Health seniors

When health concerns make it difficult for people to care for themselves, it is often family members who step in as caregivers to ensure they are able to stay at home. 

Home is where the heart is, and it is also where most people would like to remain as they age.

When health concerns make it difficult for people to care for themselves, it is often family members who step in as caregivers to ensure they are able to stay at home. Elderly Americans often rely on family and friends to provide much-needed care, with more than 43 million people caring for an elderly family member in 2011.

Taking care of an aging family member can be a daunting and often overwhelming task. However, family caregivers do not have to shoulder this burden alone. Here are some resources to consider to help keep your loved one at home:

Family support

Even if one family member is the primary caregiver, it is important for the whole family to work together to create a caregiving plan. Family members can provide a support network to help with finances, doctor visits, picking up groceries and giving each other a break. Involve your elderly loved one in the planning, if possible, so they can talk about their wishes for their long-term care.

Adult day centers

Adult day services are designed to assist elderly individuals with physical or cognitive impairments. At these facilities, people can socialize with others, participate in various activities and enjoy healthy meals. The friendly environment can become a familiar place for them and ease feelings of loneliness as they make new friends. The day centers can improve daily skills that help keep seniors at home and out of a long-term care facility.

“An adult day center is an invaluable resource for family caregivers who want to keep their loved ones at home,” says Julie Smith, activities director at Aspen Senior Day Center. “Seniors need memory care to participate in a wide variety of activities which strengthen their social, verbal and physical abilities. At the same time, family caregivers can relax knowing their loved one is well-cared for and safe.”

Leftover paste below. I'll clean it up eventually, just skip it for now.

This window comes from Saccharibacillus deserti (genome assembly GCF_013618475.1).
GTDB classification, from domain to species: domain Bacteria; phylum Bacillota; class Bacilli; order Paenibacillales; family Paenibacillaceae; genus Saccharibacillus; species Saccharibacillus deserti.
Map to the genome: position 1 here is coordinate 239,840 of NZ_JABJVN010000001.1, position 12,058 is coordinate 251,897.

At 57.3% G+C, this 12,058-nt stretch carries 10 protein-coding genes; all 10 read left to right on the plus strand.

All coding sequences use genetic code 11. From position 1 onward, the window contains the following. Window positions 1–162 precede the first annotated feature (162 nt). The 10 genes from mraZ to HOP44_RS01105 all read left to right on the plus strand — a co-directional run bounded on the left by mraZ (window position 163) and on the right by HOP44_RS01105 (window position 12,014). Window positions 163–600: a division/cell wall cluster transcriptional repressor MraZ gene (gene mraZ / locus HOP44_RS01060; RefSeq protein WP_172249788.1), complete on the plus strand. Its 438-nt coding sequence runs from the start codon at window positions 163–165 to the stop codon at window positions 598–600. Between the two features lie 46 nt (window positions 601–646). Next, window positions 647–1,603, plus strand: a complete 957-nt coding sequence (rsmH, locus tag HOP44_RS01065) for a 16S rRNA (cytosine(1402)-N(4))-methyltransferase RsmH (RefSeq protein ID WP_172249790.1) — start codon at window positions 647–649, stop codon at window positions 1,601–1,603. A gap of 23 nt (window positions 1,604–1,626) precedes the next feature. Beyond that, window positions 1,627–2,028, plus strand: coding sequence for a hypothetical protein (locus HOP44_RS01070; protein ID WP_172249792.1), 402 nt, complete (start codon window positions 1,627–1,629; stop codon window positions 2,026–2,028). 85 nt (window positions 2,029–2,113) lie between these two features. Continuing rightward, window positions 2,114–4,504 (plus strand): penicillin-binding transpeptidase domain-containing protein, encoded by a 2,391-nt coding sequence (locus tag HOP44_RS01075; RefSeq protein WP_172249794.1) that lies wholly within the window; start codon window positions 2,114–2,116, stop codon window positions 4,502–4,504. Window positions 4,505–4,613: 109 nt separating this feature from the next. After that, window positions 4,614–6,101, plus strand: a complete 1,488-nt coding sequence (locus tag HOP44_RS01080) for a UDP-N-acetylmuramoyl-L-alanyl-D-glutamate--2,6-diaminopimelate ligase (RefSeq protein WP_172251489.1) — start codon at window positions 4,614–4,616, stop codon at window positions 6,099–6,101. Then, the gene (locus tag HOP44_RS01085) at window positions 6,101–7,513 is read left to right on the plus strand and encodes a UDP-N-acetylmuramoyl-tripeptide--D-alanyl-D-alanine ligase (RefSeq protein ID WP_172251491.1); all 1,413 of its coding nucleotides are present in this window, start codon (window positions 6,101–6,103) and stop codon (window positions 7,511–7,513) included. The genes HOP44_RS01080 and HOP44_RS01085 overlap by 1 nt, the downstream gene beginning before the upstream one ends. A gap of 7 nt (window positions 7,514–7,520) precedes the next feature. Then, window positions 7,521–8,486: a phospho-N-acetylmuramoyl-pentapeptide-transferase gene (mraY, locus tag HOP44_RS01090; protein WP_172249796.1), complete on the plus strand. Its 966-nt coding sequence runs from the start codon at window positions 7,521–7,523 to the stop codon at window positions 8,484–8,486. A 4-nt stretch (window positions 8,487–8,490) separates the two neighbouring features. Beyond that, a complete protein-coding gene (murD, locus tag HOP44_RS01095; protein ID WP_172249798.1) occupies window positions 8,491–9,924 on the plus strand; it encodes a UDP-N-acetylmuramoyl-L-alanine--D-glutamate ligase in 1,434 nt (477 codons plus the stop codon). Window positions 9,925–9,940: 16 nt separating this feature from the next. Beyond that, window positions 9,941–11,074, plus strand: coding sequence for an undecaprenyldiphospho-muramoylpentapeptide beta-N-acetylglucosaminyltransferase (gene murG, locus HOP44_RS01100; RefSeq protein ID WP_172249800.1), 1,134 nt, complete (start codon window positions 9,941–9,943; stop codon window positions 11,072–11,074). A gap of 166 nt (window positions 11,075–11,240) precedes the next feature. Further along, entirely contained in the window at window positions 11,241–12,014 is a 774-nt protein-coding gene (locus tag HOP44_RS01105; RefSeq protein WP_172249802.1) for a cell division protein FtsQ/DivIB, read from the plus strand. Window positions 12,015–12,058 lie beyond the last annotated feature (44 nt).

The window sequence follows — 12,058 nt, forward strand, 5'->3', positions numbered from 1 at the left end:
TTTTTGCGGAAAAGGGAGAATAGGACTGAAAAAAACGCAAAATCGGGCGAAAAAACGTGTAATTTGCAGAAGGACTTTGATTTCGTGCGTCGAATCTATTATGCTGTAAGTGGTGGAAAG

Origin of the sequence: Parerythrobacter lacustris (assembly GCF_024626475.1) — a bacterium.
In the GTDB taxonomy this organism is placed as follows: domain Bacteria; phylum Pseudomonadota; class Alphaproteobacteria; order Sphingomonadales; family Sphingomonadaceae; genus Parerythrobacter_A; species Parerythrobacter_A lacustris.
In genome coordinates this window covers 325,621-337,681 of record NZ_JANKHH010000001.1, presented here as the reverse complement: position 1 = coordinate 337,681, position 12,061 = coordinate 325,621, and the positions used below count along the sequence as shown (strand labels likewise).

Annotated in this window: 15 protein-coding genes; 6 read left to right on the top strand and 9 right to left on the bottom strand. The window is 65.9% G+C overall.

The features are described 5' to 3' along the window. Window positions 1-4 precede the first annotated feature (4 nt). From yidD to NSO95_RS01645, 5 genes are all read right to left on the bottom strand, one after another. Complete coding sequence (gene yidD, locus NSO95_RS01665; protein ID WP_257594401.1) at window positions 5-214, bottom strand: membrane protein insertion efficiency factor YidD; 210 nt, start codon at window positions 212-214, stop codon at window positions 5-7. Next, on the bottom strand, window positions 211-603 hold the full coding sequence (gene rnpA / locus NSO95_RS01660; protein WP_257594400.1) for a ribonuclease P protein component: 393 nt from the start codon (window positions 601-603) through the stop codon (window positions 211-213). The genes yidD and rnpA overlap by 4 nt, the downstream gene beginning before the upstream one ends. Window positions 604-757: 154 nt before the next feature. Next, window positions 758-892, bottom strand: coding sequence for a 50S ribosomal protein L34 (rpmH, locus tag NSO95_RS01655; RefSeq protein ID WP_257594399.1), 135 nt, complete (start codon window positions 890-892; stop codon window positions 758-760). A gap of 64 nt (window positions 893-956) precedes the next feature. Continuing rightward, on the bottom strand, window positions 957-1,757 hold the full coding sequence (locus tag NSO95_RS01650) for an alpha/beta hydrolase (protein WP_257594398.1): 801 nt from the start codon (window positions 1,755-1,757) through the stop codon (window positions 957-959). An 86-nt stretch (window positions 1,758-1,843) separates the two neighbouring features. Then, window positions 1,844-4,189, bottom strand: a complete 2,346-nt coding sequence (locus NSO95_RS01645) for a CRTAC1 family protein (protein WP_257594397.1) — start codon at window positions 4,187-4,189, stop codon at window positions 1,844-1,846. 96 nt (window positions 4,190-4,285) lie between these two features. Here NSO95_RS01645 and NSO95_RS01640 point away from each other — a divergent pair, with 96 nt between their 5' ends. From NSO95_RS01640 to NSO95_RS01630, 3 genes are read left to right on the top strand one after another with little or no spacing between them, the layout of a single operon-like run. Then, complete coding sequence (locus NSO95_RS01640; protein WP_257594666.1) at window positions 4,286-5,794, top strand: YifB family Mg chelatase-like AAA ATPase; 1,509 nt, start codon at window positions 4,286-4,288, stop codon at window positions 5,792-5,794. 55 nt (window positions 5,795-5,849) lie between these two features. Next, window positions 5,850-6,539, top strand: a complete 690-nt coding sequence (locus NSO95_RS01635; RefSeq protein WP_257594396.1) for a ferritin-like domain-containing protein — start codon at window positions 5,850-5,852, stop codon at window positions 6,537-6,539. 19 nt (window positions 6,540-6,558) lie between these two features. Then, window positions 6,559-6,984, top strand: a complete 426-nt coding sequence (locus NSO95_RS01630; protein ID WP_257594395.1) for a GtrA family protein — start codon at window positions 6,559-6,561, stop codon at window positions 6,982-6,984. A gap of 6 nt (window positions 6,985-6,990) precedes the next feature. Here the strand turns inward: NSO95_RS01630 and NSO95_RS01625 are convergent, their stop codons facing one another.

In-home care

Whether elderly individuals are living on their own or with family members, in-home services may be helpful for people who need extra assistance. In-home care can span a variety of services, from companionship and personal care to physical therapy and health services. Sometimes, all a person needs to stay in their home is a little extra help with hygiene and household duties.

Transportation services

Whether you need occasional rides to get groceries or regular pickups for doctors’ appointments, there may be transportation services to help bridge the gap. Options range from personal care agencies and volunteer organizations to paratransit services that can help your loved one get where they need to go. Help with transportation allows people to stay connected with their community and also gives caregivers a helping hand when they can’t give rides themselves.

Meal services

Getting elderly family members proper nutrition can be difficult, especially when they have health conditions that affect their willingness to eat or what they are able to eat. A meal service such as Meals on Wheels can ease a caregiver’s burden and provide adequate nutrition. If your family member lives alone, a meal service can minimize the obstacles that stand in the way of them getting enough to eat, like shopping for and preparing food.

Family caregivers answer the call to give their loved one a familiar, loving home as they age. They often make sacrifices to care for aging parents, spouses, or even siblings, but they do not have to carry the load on their own. Consider these resources if you need assistance taking care of your aging family member at home.

Dr. Amy Osmond Cook is a health care technology consultant and VP of marketing at Simplus, a Platinum Salesforce Partner.

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